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3 Reasons to Avoid Standing Mats in Your Office Design

Posted on Jul 19, 2016, by Mike Brown

Sit-to-stand offices are growing in popularity, and with good reason: they offer a myriad of health and productivity benefits to employees and organizations alike.

However, the wide-spread adoption of this new working practice often has an unintended side-effect, with many employees starting to struggle with muscular fatigue as a result of increased standing. Many organizations turn to standing mats to alleviate discomfort and improve wellbeing, but actually, standing mats can sometimes cause more problems than they solve. Today, I’m looking at 3 reasons to avoid standing mats.

1)     They’re a Hindrance to Mobility

Standing mats are great for standing working. With a comfortable, supportive structure, they can be a big help to employees who spend most of their working day up-and-about. This makes them hugely popular in standing-dominant environments, like restaurants, checkout counters and even manufacturing spaces.

But the trouble is, they do little to accommodate seated working. Even in a sit-to-stand office, seated working is still an important part of the day – something which standing mats can interfere with. Most mats have raised edges, making it difficult to wheel chairs on and off, and the soft material used in their construction can make movement even harder. This usually means that the transition from seated to standing working requires employees to stand up and carry their chair away – repeating the process when they want to sit down.

When employees have to do this multiple times a day, standing mats have an unintended side-effect: limiting the adoption of sit-to-stand working, instead of encouraging it.

2)     They Can Send the Wrong Message

When you specify standing mats, there’s an implicit message broadcast to the people destined to use your office design: it’s good to be standing, and even standing for long periods of time. Given the many benefits of sit-to-stand working (from improved focus through to a lower risk of diabetes and heart diseases), this message might not seem problematic – until you consider where the benefits of sit-to-stand come from.

The health benefits of sit-to-stand working come largely from movement and regularly changing your working position, not from standing alone. Standing all day is no better than sitting all day; it’s the regular transition between the two that helps improve health and wellness. As Alan Hedge, from Cornell University’s Department of Design and Education, says: “If what you’re doing is replacing sitting with standing, you’re not actually doing your body any favors. In fact, you’re introducing a whole variety of new risk factors.”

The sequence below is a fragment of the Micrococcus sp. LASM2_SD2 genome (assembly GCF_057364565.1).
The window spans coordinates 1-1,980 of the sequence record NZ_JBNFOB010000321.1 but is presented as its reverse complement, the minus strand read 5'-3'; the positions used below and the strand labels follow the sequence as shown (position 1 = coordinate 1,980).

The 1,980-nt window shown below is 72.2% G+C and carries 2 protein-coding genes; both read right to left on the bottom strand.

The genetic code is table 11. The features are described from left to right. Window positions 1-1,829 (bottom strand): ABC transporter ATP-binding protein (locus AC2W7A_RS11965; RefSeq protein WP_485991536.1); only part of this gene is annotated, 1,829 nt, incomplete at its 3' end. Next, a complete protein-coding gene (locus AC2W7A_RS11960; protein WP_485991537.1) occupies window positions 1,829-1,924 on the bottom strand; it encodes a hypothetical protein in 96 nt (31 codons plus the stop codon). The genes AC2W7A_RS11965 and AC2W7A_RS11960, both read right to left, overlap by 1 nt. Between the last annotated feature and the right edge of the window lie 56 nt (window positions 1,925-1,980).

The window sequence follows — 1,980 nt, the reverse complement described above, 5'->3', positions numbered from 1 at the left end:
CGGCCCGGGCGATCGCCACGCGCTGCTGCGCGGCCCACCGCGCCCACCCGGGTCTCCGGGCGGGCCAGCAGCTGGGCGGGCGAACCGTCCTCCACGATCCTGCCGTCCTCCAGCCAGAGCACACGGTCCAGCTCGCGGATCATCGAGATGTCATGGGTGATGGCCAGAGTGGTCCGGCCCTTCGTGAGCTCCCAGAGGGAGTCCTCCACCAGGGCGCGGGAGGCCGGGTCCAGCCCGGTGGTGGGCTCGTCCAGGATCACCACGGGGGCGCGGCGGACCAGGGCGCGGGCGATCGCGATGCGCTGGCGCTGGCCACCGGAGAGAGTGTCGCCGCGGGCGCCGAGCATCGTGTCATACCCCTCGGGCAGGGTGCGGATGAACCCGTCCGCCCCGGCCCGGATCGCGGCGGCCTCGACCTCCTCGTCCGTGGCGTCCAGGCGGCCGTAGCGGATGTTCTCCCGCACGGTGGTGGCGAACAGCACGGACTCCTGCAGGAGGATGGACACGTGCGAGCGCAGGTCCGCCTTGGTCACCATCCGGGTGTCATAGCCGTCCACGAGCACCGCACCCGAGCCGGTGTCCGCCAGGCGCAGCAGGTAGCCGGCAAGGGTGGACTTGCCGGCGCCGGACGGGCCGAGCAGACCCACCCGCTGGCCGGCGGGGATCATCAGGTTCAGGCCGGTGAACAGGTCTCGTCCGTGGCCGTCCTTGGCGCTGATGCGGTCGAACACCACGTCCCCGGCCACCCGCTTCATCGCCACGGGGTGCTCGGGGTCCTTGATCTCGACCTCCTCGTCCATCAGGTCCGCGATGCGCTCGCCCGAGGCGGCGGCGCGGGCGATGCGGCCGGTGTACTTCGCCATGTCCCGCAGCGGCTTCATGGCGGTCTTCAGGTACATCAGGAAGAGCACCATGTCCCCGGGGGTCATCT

One recommended best practice is to divide each hour into 50 minutes of seated working, and 10 minutes standing – so it’s important to make sure that standing mats aren’t weighting the balance of standing-to-sitting in an uneven way.

3)     They’re an Added Expense

Standing mats are great for providing support to tired feet and ankles, but actually, your choice of carpet can offer many of the same benefits.

Some carpet tiles have a special type of cushioning known as open cell cushion backing, which provides superior underfoot support using the same kind of technology found in high-performance sports shoes. This can have a huge impact on the comfort and wellbeing of standing workers, reducing muscle fatigue by as much as 24%, and heel impact loads by up to 30%.

Over the course of the working day, this means fewer aches and pains, without the added expense of standing mats. Instead of buying additional equipment to facilitate sit-to-stand working, you can ensure the comfort and wellbeing of standing employees through smart flooring choices.

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Topics: Health & Wellness

Mike Brown

Written by Mike Brown